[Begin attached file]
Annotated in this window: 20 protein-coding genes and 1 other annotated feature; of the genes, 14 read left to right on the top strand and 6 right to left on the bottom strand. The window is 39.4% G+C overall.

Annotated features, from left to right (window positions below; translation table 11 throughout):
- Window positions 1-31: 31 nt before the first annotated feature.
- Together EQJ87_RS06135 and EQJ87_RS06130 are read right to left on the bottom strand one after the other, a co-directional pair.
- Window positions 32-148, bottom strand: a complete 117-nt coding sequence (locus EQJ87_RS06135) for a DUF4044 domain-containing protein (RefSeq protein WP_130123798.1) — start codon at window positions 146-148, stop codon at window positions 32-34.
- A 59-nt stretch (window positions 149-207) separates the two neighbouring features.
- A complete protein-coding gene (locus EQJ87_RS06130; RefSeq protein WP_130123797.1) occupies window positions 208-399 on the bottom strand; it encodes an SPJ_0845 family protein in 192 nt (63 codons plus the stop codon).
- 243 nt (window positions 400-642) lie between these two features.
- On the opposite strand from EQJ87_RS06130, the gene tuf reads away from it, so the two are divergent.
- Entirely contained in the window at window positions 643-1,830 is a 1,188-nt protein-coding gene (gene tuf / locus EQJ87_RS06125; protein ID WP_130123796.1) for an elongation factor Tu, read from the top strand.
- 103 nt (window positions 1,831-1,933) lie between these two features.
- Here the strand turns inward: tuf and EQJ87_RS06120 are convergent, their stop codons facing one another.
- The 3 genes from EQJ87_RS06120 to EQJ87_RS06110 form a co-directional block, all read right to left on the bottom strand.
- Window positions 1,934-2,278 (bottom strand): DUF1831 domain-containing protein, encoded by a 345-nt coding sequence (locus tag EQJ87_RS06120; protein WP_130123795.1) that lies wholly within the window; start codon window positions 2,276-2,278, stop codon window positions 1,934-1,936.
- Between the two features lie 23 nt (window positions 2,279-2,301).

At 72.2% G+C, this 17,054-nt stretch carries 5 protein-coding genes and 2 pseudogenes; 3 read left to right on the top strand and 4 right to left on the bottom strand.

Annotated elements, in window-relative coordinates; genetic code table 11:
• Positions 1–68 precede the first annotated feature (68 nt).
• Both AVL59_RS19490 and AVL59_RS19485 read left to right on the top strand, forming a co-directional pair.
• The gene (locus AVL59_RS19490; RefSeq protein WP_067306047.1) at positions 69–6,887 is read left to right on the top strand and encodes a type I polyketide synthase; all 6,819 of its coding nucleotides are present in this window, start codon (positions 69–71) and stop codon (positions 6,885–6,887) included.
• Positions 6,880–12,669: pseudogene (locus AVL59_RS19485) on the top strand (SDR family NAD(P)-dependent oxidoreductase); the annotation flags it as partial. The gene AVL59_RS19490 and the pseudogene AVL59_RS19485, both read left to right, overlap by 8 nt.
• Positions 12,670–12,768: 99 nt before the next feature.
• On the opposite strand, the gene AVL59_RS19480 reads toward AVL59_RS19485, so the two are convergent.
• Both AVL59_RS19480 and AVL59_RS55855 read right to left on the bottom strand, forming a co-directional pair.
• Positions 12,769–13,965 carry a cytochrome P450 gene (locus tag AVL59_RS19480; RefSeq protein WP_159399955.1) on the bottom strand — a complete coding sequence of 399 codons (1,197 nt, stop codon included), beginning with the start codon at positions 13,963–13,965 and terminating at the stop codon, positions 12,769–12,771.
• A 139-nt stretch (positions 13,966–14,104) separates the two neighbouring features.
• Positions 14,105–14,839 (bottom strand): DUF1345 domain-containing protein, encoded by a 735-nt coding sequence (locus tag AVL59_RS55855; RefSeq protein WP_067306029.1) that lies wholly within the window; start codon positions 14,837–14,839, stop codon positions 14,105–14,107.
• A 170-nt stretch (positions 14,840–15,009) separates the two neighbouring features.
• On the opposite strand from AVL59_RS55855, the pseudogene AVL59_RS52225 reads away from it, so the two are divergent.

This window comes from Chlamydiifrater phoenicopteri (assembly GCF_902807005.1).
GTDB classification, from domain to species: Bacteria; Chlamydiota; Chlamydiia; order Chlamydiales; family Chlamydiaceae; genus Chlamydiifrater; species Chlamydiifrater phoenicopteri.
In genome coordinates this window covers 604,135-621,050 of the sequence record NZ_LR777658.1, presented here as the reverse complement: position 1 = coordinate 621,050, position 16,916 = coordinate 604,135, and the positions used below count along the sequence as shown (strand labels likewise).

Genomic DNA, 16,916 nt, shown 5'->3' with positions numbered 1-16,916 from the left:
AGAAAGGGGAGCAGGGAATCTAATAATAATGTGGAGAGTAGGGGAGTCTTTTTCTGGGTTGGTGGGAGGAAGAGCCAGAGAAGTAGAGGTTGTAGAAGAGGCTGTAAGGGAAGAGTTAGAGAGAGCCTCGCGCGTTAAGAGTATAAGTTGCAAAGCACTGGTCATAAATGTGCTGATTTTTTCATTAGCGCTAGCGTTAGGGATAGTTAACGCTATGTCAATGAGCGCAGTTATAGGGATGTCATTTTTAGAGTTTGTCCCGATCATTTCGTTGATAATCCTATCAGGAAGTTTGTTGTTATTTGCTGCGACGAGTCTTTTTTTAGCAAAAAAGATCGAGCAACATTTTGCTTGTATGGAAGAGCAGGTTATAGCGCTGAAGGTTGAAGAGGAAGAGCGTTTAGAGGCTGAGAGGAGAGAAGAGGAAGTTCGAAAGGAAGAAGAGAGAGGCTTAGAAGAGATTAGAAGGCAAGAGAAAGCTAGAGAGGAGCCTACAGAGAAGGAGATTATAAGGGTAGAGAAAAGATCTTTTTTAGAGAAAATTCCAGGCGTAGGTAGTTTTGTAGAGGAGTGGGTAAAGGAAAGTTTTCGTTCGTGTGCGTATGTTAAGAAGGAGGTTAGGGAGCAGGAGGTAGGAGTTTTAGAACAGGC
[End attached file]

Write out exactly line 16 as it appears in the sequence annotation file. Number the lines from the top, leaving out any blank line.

At 72.2% G+C, this 17,054-nt stretch carries 5 protein-coding genes and 2 pseudogenes; 3 read left to right on the top strand and 4 right to left on the bottom strand.